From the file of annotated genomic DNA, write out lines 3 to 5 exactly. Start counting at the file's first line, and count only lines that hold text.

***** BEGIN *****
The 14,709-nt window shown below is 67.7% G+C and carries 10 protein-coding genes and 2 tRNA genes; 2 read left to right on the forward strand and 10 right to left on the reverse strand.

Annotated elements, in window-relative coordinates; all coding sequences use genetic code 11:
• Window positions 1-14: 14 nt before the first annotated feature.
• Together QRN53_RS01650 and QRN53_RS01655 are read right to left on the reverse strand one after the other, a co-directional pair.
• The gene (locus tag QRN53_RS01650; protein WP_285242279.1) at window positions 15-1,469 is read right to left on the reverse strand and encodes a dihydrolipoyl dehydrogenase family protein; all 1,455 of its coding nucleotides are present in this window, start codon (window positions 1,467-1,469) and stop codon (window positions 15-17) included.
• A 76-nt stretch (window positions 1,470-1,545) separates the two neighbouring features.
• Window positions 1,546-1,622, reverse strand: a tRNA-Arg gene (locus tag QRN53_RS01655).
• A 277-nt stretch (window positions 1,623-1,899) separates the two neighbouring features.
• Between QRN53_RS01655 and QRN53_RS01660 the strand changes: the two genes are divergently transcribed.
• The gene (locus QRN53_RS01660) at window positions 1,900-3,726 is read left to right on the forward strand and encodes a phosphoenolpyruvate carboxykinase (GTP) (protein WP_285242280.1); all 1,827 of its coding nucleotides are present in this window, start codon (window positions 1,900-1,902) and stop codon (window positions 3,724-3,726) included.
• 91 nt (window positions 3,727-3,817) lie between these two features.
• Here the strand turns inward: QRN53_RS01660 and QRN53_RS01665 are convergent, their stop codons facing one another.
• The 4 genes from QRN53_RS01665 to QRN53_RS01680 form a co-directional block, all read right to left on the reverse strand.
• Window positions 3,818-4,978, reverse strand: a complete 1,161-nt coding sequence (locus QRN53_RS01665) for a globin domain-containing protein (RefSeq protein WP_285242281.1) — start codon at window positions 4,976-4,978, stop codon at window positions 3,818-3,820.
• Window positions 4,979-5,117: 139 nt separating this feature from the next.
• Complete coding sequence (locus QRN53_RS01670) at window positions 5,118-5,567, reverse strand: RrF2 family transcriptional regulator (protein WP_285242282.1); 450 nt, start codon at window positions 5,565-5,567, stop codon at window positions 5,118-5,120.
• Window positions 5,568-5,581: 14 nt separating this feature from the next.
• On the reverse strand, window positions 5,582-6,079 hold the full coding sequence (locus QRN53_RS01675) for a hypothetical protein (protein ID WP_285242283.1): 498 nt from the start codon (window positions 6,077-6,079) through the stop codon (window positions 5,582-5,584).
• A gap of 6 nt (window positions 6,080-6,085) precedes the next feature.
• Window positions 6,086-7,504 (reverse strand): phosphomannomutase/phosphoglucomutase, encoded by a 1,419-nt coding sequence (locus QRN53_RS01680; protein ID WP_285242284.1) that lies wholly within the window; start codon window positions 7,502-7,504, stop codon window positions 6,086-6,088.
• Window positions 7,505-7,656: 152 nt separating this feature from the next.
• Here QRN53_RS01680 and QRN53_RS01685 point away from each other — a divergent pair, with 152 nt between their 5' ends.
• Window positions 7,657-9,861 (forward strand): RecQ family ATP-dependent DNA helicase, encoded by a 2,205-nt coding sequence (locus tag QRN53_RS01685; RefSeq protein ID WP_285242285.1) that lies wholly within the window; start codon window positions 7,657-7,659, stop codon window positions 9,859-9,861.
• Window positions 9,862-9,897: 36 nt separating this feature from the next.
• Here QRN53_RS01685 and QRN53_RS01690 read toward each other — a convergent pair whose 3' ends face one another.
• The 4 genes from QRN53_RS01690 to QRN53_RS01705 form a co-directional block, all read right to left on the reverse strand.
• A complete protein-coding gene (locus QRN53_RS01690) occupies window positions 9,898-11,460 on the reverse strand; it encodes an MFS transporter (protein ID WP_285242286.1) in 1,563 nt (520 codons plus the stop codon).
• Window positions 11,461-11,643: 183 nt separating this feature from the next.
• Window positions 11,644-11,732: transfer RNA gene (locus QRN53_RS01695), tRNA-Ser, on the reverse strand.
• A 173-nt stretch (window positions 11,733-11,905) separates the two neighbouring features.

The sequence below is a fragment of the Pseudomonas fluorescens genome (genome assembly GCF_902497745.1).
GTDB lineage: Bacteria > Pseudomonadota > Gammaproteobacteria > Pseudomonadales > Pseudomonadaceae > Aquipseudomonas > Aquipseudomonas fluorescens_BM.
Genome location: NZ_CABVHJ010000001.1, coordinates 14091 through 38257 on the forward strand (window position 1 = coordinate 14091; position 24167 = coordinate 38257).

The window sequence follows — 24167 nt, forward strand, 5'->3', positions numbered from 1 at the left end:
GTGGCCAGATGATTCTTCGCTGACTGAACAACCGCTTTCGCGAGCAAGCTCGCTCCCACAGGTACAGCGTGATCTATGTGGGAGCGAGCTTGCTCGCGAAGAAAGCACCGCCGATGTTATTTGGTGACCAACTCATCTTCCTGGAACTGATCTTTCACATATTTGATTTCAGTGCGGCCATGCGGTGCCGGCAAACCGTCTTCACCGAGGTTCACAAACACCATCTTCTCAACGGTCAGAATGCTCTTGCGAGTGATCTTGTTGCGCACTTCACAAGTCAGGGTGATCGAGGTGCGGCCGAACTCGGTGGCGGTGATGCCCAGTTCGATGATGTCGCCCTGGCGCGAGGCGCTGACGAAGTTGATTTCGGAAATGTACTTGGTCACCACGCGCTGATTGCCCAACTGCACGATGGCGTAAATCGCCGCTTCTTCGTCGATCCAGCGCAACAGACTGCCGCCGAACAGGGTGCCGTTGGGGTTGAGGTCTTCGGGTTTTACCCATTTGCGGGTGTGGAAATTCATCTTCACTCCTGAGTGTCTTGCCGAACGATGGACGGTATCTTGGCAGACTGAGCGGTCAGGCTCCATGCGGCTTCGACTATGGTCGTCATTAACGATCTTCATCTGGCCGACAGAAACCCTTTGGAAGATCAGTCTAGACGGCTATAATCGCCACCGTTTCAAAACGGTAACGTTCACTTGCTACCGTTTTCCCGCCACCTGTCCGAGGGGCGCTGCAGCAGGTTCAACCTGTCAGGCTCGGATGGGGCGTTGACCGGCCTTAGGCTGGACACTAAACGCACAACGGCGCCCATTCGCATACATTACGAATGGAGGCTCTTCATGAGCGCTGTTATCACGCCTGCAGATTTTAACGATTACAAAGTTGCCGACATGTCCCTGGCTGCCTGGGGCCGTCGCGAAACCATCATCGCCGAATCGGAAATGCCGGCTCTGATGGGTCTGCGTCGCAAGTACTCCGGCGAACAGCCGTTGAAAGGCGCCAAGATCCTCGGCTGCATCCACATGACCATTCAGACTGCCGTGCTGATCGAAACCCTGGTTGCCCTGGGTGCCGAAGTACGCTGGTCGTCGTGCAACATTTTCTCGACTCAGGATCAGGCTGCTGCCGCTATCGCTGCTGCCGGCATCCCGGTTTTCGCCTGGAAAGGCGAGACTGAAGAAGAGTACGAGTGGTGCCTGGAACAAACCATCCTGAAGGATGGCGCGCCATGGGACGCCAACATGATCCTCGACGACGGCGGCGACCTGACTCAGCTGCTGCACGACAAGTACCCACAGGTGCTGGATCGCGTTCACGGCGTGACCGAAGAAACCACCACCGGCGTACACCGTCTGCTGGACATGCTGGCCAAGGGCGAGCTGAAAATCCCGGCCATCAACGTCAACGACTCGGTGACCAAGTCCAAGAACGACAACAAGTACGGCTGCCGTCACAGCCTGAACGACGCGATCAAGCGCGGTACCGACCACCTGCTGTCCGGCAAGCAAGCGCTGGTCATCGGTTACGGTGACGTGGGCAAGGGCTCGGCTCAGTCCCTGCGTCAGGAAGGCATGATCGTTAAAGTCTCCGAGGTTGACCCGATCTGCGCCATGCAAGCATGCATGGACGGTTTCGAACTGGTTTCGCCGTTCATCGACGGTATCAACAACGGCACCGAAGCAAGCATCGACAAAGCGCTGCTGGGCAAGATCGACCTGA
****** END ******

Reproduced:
• Window positions 1-14: 14 nt before the first annotated feature.
• Together QRN53_RS01650 and QRN53_RS01655 are read right to left on the reverse strand one after the other, a co-directional pair.
• The gene (locus tag QRN53_RS01650; protein WP_285242279.1) at window positions 15-1,469 is read right to left on the reverse strand and encodes a dihydrolipoyl dehydrogenase family protein; all 1,455 of its coding nucleotides are present in this window, start codon (window positions 1,467-1,469) and stop codon (window positions 15-17) included.